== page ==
The lateral pharyngoplasty procedure enlarges the pharyngeal airway by cutting the superior constrictor muscle and mobilizing, dividing and relocating the palatopharyngeus muscle. The survival of the palatopharyngeus flap and preserving the soft palate and uvula to avoid velopharyngeal insufficiency are key to success in this procedure, said Michel Cahali, MD, PhD, an otorhinolaryngologist at the University of São Paolo in Brazil. When the procedure fails, it’s usually because there has been only lateral enlargement of the space, a lack of mobility or division of the palatopharyngeus or bilateral necrosis of the palatopharyngeus flap, he said.
Explore This IssueNovember 2013
Z-palatoplasty: Michael Friedman, MD, chairman of otolaryngology at Rush University Medical Center in Chicago, developed Z-palatoplasty (ZPP) as an option in patients for whom UPPP has failed. The procedure is designed to create an anterolateral direction of scar contracture that opens the airway as healing occurs. Objective success rates are much higher for ZPP than UPPP, at 68 percent and 28 percent, respectively (Otolaryngol Head Neck Surg. 2004;131:89-100).
“Since the procedure involves considerable morbidity, it should be considered only for very select patients with severe disease who are not candidates for alternative therapy,” Dr. Friedman said in his presentation. “Selected patients who proceed with the procedure are likely to have subjective and objective improvement, with a reasonable chance for ‘cure.’”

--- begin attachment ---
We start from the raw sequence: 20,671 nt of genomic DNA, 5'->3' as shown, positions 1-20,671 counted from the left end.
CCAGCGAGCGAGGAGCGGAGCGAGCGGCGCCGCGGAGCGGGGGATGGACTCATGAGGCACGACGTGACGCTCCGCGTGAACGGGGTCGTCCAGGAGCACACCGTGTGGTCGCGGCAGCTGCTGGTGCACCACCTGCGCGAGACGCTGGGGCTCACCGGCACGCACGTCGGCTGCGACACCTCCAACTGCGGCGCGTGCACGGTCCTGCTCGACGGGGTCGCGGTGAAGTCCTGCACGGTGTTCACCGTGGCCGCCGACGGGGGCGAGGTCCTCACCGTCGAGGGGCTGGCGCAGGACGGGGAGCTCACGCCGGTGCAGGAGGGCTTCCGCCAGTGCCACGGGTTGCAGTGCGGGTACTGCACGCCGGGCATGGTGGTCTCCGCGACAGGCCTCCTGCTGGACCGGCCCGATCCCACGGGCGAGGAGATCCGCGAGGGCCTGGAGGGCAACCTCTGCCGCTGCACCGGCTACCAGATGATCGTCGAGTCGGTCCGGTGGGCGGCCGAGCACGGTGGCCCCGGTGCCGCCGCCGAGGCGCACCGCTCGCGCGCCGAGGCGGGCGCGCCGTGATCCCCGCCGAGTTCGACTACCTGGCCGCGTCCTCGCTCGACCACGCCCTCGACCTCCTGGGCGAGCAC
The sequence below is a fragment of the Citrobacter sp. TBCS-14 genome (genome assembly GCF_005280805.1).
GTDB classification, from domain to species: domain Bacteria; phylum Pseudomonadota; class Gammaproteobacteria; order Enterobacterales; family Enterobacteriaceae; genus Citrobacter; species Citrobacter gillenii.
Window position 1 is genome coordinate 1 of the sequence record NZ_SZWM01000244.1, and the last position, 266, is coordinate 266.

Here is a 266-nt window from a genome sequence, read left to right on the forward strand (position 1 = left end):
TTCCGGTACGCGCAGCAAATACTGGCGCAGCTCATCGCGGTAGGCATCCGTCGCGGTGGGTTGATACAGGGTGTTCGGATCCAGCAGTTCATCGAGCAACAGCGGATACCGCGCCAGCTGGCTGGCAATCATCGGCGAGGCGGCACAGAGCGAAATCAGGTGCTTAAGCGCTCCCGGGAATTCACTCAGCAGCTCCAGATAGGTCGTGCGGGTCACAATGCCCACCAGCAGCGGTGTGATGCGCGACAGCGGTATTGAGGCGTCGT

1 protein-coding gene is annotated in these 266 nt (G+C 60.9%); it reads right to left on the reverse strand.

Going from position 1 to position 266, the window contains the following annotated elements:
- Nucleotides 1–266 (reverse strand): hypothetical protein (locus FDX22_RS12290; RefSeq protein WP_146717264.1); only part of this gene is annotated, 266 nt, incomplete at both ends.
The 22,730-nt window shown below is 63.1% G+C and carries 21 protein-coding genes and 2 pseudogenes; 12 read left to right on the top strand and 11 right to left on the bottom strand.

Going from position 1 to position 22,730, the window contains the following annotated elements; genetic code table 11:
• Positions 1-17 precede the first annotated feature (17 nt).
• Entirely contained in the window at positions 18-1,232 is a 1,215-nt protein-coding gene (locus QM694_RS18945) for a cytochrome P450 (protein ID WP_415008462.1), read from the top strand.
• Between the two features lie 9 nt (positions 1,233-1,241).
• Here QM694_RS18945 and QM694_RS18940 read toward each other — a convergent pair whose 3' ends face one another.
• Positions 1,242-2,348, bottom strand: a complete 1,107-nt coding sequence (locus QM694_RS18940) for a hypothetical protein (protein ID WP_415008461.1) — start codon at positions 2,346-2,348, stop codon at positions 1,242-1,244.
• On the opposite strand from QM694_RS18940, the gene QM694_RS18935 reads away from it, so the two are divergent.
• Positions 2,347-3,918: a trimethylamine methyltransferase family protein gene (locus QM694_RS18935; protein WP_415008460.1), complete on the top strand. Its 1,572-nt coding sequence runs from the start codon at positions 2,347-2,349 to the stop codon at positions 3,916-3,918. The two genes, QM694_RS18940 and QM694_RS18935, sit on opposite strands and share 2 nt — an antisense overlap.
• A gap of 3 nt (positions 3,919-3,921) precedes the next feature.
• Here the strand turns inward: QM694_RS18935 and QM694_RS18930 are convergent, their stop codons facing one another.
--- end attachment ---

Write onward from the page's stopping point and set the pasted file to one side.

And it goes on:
Palatal advancement: In palatal advancement, a section of the hard palate is removed to make more space at the back of the pharynx. The soft palate is then moved forward and re-attached. This enlarges the space and gives more tension to the soft palate to help avoid collapse.
Indications for the procedure are retropalatal stenosis or scarring, failure of the UPPP with persistent narrowing and proximal pharyngeal narrowing, said B. Tucker Woodson, MD, chief of the division of sleep medicine and professor of otolaryngology at the Medical College of Wisconsin in Milwaukee. Patients are not candidates if there’s a concern about compromised palatal blood supply, if they’re are unable to tolerate an oral splint, if they have poor lateral wall movement, if they have impaired swallowing or speech or if they have maxillofacial surgery planned.
Soft-palate implants: These implants are not a good treatment for sleep apnea but can work well in snoring for patients with palate flutter and realistic expectations, said Brian Rotenberg, MD, MPH, director of the sleep surgery program at Western University in London, Ontario, Canada. The implants are contraindicated for smokers, obese patients, those with an AHI over 15, those with symptomatic OSA and a tonsil size two or greater. Studies have shown minimal improvements in AHI scores (approximately three to four points difference before and after the surgery) and extrusion rates of 2 to 4 percent. Often, there’s early improvement, followed by some clinical decline over time, so patients should be counseled about expectations.